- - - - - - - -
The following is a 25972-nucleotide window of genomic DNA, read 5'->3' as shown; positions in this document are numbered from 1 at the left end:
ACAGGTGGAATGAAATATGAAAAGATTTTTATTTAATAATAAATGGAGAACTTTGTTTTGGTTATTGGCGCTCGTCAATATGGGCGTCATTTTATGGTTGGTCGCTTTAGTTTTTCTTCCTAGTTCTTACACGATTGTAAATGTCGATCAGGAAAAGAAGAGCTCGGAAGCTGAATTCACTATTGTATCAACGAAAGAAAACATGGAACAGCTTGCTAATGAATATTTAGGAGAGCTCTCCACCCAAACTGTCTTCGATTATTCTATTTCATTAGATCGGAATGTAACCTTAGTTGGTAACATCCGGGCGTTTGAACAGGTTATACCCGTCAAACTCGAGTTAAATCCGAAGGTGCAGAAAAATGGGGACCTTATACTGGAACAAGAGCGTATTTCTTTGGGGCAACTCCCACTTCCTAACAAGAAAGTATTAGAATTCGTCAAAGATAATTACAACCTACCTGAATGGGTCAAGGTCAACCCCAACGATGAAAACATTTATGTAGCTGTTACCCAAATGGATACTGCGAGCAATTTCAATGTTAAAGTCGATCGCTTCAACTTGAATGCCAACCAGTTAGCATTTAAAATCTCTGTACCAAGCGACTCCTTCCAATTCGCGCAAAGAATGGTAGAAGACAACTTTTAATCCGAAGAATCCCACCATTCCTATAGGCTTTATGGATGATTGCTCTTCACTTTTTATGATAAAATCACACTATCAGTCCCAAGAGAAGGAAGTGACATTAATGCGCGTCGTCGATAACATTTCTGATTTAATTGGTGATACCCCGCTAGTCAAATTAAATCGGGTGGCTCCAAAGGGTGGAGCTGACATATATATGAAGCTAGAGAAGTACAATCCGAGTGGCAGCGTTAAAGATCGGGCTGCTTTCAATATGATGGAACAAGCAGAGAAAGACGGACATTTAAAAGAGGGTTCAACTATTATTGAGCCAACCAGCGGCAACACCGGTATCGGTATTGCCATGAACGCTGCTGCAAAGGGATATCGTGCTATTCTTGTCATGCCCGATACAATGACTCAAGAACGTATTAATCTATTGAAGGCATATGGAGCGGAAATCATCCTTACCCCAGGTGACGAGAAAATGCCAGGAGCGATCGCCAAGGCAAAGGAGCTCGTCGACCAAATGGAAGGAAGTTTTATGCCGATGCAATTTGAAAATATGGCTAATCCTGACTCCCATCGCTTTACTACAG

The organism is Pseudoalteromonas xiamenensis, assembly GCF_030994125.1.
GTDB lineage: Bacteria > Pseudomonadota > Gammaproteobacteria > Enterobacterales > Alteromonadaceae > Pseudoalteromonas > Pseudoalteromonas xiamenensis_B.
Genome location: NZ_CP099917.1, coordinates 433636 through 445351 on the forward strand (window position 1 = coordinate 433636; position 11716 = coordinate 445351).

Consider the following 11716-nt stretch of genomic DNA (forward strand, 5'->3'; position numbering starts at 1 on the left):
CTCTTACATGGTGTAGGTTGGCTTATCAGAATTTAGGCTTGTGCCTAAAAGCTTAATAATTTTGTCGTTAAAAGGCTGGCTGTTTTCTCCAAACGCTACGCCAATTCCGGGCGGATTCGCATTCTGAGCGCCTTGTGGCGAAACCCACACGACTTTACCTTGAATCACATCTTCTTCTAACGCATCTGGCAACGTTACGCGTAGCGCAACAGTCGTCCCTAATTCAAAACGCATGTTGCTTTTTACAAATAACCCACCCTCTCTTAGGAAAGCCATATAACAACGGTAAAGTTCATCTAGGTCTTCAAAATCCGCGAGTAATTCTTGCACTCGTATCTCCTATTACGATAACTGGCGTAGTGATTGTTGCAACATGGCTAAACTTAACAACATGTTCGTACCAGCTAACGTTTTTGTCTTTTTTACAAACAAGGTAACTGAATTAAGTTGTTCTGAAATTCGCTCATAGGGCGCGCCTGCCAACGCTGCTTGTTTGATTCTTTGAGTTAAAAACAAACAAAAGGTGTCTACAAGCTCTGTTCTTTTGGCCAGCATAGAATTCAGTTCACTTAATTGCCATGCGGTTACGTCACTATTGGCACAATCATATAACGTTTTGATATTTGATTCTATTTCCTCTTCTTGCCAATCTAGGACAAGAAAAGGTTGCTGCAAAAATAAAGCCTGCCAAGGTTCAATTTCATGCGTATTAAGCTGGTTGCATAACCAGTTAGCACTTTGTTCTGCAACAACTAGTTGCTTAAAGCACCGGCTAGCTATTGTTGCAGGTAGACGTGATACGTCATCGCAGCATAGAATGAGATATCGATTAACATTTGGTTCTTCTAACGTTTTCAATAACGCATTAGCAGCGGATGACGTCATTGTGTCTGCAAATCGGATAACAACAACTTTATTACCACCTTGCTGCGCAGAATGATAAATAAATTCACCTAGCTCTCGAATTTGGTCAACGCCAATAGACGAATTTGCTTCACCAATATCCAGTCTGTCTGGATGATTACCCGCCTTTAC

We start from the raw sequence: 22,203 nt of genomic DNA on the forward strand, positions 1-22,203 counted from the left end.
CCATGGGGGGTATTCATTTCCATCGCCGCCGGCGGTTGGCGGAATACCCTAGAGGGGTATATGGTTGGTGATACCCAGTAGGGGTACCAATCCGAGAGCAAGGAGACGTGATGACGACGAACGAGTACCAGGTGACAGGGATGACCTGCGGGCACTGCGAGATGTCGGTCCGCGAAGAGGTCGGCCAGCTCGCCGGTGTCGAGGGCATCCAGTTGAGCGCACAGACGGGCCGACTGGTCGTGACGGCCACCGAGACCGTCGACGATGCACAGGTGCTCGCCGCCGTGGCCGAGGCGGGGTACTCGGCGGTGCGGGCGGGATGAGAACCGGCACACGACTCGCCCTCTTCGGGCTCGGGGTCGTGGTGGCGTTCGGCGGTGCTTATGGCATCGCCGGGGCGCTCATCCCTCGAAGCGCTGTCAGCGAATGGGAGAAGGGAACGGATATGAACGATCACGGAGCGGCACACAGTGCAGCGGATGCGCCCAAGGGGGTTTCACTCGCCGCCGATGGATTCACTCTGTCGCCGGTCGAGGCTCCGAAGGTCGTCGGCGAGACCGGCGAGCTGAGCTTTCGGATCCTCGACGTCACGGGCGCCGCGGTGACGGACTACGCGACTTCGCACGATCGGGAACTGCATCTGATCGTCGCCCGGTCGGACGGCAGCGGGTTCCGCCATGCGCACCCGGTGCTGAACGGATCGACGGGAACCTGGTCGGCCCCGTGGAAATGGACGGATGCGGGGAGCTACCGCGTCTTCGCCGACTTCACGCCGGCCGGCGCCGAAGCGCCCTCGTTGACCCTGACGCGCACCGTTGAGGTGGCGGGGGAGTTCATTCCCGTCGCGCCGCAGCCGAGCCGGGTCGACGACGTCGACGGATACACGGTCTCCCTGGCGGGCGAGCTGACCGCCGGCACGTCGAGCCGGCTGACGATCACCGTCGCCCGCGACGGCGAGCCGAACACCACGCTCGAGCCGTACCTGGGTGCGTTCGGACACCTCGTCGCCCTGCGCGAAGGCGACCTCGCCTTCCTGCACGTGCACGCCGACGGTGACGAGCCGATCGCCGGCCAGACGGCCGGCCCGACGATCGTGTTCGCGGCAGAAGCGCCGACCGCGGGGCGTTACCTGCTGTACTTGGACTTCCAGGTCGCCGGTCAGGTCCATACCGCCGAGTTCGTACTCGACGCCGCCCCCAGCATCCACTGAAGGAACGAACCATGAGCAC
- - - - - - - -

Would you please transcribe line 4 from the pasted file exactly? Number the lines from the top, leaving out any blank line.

GTDB lineage: Bacteria > Pseudomonadota > Gammaproteobacteria > Enterobacterales > Alteromonadaceae > Pseudoalteromonas > Pseudoalteromonas xiamenensis_B.